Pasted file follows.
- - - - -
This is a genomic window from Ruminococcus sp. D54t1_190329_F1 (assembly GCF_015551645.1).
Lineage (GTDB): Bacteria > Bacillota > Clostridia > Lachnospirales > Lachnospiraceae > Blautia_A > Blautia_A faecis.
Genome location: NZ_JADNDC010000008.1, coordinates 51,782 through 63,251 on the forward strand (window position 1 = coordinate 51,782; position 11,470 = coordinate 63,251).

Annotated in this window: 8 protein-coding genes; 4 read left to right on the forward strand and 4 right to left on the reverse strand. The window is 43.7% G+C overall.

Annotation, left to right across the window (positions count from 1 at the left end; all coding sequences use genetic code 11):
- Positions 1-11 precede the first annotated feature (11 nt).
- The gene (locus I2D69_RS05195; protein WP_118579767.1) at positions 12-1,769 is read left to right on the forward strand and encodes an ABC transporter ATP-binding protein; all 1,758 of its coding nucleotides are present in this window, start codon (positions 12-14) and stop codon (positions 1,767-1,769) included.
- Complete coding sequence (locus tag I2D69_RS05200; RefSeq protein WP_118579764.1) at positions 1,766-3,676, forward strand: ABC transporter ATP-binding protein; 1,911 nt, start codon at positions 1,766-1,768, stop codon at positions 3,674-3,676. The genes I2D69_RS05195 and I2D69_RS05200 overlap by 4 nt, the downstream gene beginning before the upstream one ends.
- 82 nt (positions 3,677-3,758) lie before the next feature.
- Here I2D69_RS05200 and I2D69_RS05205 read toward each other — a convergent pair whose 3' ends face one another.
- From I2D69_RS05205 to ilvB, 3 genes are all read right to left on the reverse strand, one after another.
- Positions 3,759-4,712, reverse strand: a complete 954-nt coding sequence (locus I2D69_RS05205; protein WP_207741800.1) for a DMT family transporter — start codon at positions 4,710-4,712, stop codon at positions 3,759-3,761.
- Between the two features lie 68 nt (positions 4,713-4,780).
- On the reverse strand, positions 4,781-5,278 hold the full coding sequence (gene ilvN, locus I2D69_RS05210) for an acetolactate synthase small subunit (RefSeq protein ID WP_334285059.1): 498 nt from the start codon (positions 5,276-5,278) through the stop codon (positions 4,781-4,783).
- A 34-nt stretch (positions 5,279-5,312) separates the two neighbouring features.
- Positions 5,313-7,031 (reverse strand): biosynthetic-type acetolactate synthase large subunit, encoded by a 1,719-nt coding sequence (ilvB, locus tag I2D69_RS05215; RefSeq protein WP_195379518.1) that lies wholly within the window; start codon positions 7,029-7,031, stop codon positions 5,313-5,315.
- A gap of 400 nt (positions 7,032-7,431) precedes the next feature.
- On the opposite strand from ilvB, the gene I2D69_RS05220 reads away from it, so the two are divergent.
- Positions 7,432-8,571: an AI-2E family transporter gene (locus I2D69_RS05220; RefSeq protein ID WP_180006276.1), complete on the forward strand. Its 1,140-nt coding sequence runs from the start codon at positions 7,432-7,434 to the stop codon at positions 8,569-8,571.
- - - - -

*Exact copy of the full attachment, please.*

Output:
This is a genomic window from Ruminococcus sp. D54t1_190329_F1 (assembly GCF_015551645.1).
Lineage (GTDB): Bacteria > Bacillota > Clostridia > Lachnospirales > Lachnospiraceae > Blautia_A > Blautia_A faecis.
Genome location: NZ_JADNDC010000008.1, coordinates 51,782 through 63,251 on the forward strand (window position 1 = coordinate 51,782; position 11,470 = coordinate 63,251).

Annotated in this window: 8 protein-coding genes; 4 read left to right on the forward strand and 4 right to left on the reverse strand. The window is 43.7% G+C overall.

Annotation, left to right across the window (positions count from 1 at the left end; all coding sequences use genetic code 11):
- Positions 1-11 precede the first annotated feature (11 nt).
- The gene (locus I2D69_RS05195; protein WP_118579767.1) at positions 12-1,769 is read left to right on the forward strand and encodes an ABC transporter ATP-binding protein; all 1,758 of its coding nucleotides are present in this window, start codon (positions 12-14) and stop codon (positions 1,767-1,769) included.
- Complete coding sequence (locus tag I2D69_RS05200; RefSeq protein WP_118579764.1) at positions 1,766-3,676, forward strand: ABC transporter ATP-binding protein; 1,911 nt, start codon at positions 1,766-1,768, stop codon at positions 3,674-3,676. The genes I2D69_RS05195 and I2D69_RS05200 overlap by 4 nt, the downstream gene beginning before the upstream one ends.
- 82 nt (positions 3,677-3,758) lie before the next feature.
- Here I2D69_RS05200 and I2D69_RS05205 read toward each other — a convergent pair whose 3' ends face one another.
- From I2D69_RS05205 to ilvB, 3 genes are all read right to left on the reverse strand, one after another.
- Positions 3,759-4,712, reverse strand: a complete 954-nt coding sequence (locus I2D69_RS05205; protein WP_207741800.1) for a DMT family transporter — start codon at positions 4,710-4,712, stop codon at positions 3,759-3,761.
- Between the two features lie 68 nt (positions 4,713-4,780).
- On the reverse strand, positions 4,781-5,278 hold the full coding sequence (gene ilvN, locus I2D69_RS05210) for an acetolactate synthase small subunit (RefSeq protein ID WP_334285059.1): 498 nt from the start codon (positions 5,276-5,278) through the stop codon (positions 4,781-4,783).
- A 34-nt stretch (positions 5,279-5,312) separates the two neighbouring features.
- Positions 5,313-7,031 (reverse strand): biosynthetic-type acetolactate synthase large subunit, encoded by a 1,719-nt coding sequence (ilvB, locus tag I2D69_RS05215; RefSeq protein WP_195379518.1) that lies wholly within the window; start codon positions 7,029-7,031, stop codon positions 5,313-5,315.
- A gap of 400 nt (positions 7,032-7,431) precedes the next feature.
- On the opposite strand from ilvB, the gene I2D69_RS05220 reads away from it, so the two are divergent.
- Positions 7,432-8,571: an AI-2E family transporter gene (locus I2D69_RS05220; RefSeq protein ID WP_180006276.1), complete on the forward strand. Its 1,140-nt coding sequence runs from the start codon at positions 7,432-7,434 to the stop codon at positions 8,569-8,571.